He also enjoyed interacting with the audience. Seeing an interested person in the front row, he would ask them, "Do you like good music?" or "Do you care for piano music?" After an affirmative answer, Borge would take a piece of sheet music from his piano and say, "Here is some", and hand it over. After the audience's laughter died down, he would say, "That'll be $1.95" (or whatever the current price might be). He would then ask whether the audience member could read music; if the member said yes, he would ask a higher price. If he got no response from the audience after a joke, he would often add "...when this ovation has died down, of course". The delayed punch line to handing the person the sheet music would come when he would reach the end of a number and begin playing the penultimate notes over and over, with a puzzled look. He would then go back to the person in the audience, retrieve the sheet music, tear off a piece of it, stick it on the piano, and play the last couple of notes from it.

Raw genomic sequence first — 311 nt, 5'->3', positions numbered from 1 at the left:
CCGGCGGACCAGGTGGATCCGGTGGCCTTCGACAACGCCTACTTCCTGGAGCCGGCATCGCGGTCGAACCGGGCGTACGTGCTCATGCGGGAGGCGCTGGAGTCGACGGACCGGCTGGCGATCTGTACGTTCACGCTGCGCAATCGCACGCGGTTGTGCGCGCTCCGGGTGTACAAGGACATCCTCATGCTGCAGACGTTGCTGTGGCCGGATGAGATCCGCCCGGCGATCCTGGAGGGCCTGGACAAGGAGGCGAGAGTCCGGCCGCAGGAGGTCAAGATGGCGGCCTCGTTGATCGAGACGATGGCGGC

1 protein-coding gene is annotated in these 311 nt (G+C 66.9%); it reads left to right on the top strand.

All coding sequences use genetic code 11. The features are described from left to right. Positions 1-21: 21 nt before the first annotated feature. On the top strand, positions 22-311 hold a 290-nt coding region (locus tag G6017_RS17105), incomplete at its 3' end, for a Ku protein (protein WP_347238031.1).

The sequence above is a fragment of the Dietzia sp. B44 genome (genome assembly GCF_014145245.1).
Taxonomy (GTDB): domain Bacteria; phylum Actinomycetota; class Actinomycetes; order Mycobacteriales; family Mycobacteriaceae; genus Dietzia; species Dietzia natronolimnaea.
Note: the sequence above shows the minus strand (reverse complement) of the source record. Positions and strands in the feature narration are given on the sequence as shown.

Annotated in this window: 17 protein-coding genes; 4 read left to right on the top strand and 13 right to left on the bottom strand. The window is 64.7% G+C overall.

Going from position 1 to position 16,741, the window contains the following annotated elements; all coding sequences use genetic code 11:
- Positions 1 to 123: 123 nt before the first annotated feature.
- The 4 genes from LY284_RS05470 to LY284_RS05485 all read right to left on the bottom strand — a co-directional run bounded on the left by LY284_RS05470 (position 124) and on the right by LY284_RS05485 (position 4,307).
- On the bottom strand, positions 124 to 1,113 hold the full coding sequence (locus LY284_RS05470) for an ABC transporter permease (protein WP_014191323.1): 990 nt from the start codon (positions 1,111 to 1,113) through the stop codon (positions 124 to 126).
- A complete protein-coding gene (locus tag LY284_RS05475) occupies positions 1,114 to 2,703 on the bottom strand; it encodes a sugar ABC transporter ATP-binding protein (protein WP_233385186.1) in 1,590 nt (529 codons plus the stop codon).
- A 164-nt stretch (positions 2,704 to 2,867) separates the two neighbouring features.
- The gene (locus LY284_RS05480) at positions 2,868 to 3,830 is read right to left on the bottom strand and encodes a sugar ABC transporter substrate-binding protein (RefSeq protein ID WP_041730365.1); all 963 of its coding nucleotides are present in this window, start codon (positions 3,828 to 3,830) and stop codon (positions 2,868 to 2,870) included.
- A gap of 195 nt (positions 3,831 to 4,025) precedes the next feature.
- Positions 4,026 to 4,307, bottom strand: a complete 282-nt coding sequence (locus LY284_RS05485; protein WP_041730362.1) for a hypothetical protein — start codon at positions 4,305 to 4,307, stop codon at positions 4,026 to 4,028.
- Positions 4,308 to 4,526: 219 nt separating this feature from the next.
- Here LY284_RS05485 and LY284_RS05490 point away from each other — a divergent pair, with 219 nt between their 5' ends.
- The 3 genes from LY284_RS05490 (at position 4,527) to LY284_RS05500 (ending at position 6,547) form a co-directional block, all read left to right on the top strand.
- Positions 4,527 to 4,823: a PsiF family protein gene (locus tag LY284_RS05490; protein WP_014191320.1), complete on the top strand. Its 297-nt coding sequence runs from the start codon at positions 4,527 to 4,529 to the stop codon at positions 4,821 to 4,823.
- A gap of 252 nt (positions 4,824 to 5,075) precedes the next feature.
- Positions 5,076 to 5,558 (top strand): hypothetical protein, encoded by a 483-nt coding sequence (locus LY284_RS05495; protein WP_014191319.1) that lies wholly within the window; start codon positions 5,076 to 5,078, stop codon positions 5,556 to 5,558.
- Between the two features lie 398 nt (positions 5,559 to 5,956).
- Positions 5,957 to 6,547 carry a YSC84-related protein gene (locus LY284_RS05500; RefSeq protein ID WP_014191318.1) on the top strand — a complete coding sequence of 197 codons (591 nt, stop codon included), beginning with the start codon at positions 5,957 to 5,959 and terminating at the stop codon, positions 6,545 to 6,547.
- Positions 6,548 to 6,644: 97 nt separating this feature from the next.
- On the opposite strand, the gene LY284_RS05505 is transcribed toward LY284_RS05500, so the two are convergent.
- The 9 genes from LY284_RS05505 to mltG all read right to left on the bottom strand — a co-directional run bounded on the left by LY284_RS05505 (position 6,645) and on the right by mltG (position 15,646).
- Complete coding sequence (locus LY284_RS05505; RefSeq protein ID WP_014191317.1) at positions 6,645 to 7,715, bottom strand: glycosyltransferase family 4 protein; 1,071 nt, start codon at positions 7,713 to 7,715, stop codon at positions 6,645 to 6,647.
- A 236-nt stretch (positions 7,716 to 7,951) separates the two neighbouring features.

Making fun of modern theater, he would sometimes begin a performance by asking if there were any children in the audience. There always were, of course. He would then say, "We do have some children in here that means I can't do the second half in the nude. I'll wear the tie. The long one...The very long one, yes."